Welcome to European Tribune. It's gone a bit quiet around here these days, but it's still going.
Display:
Colman:
There are plenty of people in the UK who are pro-EU. Maybe this appointment will make their lives easier: maybe it'll even be good PR for the EU in the UK. I can't tell.

Or maybe it just won't make much difference either way, in which case the Council will have wasted an opportunity to make an appointment which could have made a difference to the EU, if not the UK.

I think the concern here is not Brit bashing, but a reaction to the Narrative that Tony Bliar had to get the top job, and, failing that, Britain had to get at least the other job.

The fact that Baroness Ashton may turn out to be competent, or at least unobjectionable is almost irrelevant to that Narrative and the hostility it has evoked.  Why must the UK always be appeased?  What would have been so wrong about appointing a duo over Browns objections by weighted majority vote and send out the message that those who seek to weaken the EU will not be indulged?

The fact that Brown got his way in the end is a victory for UK Euroscepticism even if Brown or Ashton are not Euroscepticism.  It feeds into the narrative that "Europe can't do without us, and needs British leadership - exactly the sort of leadership we have been providing since Maggie Thatcher and Tony Bliar".

Really, it's so easy to push those consensus loving, cheese eating surrender monkeys around, isn't it?.  We can safely ignore them in the future.  We have succeeded, again, in making the EU largely irrelevant as anything other that a free trade area - Ashton's claim to competence.

notes from no w here

by Frank Schnittger (mail Frankschnittger at hot male dotty communists) on Fri Nov 20th, 2009 at 06:36:37 AM EST
[ Parent ]
Ah. So the problem is one of gaming. Sort of a zero-sum approach where the Brits have won and other people have lost. As pushed by the sort of British media we're meant to deplore. Hadn't occurred to me to look at it that way. Must remember to put on my nationalist hat before I think about the EU next time.

Turns out I don't care if it gives some of the British establishment a testosterone boost.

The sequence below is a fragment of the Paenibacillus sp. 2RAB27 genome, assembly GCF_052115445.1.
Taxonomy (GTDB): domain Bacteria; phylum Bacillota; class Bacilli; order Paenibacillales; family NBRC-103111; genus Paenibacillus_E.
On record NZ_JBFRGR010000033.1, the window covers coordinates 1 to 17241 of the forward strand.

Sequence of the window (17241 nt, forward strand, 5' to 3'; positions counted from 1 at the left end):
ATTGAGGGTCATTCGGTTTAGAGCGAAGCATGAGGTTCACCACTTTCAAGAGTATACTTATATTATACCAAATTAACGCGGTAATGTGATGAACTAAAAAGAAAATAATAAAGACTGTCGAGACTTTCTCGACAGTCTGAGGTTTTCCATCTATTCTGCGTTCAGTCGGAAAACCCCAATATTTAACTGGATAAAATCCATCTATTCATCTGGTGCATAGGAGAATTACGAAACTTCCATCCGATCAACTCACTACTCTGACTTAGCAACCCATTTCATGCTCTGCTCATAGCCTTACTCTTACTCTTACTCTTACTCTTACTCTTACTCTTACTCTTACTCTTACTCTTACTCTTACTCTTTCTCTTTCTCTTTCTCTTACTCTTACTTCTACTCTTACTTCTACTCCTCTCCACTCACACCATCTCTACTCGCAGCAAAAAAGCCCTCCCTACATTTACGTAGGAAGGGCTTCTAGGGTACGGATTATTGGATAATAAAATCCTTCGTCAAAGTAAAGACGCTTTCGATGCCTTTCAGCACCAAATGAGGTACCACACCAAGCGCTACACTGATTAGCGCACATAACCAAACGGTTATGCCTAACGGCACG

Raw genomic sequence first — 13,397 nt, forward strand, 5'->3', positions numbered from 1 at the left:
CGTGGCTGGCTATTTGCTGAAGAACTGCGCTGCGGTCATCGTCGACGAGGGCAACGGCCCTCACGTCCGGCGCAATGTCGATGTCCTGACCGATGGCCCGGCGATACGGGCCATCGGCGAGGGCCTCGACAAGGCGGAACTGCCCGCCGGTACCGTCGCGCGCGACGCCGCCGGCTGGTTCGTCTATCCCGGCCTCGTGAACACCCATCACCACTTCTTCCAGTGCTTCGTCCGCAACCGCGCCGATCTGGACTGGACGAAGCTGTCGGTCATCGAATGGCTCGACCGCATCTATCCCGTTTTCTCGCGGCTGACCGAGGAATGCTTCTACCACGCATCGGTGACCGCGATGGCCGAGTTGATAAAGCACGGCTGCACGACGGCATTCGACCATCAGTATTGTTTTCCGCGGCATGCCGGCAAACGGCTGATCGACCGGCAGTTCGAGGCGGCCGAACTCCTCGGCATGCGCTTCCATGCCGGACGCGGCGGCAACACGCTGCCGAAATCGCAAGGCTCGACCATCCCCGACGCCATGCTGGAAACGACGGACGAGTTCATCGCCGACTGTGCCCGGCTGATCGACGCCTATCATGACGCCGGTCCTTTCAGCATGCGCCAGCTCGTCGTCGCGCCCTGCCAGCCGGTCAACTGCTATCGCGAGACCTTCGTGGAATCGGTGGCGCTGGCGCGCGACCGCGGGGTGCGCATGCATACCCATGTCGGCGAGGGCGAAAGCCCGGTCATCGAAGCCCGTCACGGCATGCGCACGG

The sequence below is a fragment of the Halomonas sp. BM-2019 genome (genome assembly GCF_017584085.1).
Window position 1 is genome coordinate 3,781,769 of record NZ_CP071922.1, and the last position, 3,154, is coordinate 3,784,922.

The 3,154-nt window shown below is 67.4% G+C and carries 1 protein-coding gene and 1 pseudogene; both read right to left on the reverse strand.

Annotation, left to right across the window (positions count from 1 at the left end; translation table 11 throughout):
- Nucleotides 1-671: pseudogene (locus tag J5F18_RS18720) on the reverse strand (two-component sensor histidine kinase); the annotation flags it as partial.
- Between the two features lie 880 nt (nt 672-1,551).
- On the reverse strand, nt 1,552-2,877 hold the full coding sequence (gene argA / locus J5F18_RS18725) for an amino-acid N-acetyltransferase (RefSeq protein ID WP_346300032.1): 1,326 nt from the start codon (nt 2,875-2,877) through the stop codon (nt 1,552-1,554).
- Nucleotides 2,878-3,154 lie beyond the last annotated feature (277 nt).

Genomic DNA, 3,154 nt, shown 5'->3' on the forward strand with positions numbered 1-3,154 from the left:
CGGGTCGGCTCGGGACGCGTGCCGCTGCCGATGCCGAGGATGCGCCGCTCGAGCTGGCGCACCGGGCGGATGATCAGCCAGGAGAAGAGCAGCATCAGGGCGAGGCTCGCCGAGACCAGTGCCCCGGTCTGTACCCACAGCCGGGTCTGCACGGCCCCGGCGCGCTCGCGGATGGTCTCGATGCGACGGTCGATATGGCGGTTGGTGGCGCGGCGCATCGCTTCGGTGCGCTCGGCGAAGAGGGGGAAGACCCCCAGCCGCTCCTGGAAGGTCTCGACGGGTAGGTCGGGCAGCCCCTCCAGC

by Colman (colman at eurotrib.com) on Fri Nov 20th, 2009 at 06:43:43 AM EST
[ Parent ]
Colman:
Turns out I don't care if it gives some of the British establishment a testosterone boost.

The British establishment couldn't care less and will continue with EU disruption tactics on a business as usual basis.  Her appointment is an attempt at appeasing British Euroscepticism which will simply react by treating the EU with even greater contempt.  They hate the EU, and now, thanks to their efforts, the best the EU can come up with is some obscure Belgian and some even more obscure Brit.  Life just couldn't be better if you are an anti-EU British establishmentarian.

notes from no w here
by Frank Schnittger (mail Frankschnittger at hot male dotty communists) on Fri Nov 20th, 2009 at 07:07:30 AM EST
[ Parent ]
Spot on! Can we dismiss her now or is it still too early?
by vladimir on Fri Nov 20th, 2009 at 07:10:11 AM EST
[ Parent ]
I'm still not convinced that obscurity is a problem here. I'm not convinced of the need for a traffic-stopper.
by Colman (colman at eurotrib.com) on Fri Nov 20th, 2009 at 07:10:12 AM EST
[ Parent ]


notes from no w here
by Frank Schnittger (mail Frankschnittger at hot male dotty communists) on Fri Nov 20th, 2009 at 07:15:38 AM EST
[ Parent ]
No, I don't understand.
by Colman (colman at eurotrib.com) on Fri Nov 20th, 2009 at 07:22:35 AM EST
[ Parent ]
The traffic stopper is needed - allegedly - because it's impossible to think of a state, or a superstate, without a charismatic newsworthy figurehead.

The figurehead isn't there to write policy notes and have meetings, but to embody a political narrative, so that people know what they're a part of - giving them a chance to feel they can at least agree or disagree, in that traditionally powerless democratic way.

If there are no figureheads, the process becomes remote to the point of disinterest.

The EU does a lot of this already, so picking Van Rompuy and Ashton is in character - more so than picking Blair would have been.

That doesn't mean 'The best we could have expected, considering' is really all that admirable, or the ideal template for the future.

The EU is good at functional politics, but very bad at narrative politics, with theatre and pageantry. Theatre and pageantry are stupid and annoying, but very necessary.

Brussels doesn't want to believe this, but I think it's a mistake to ignore it.

by ThatBritGuy (thatbritguy (at) googlemail.com) on Fri Nov 20th, 2009 at 08:04:48 AM EST
[ Parent ]
Some of the most inept campaigns I have seen was aimed at strengthening european identity. Like one were the EU sponsored some campaign about giving flowers to your loved ones with big billboard posters. It was embarrassingly bad. I have wondered why - with all those resources at command - it was so horribly badly performed. I could - and have - done better political campaigns on a shoestring budget.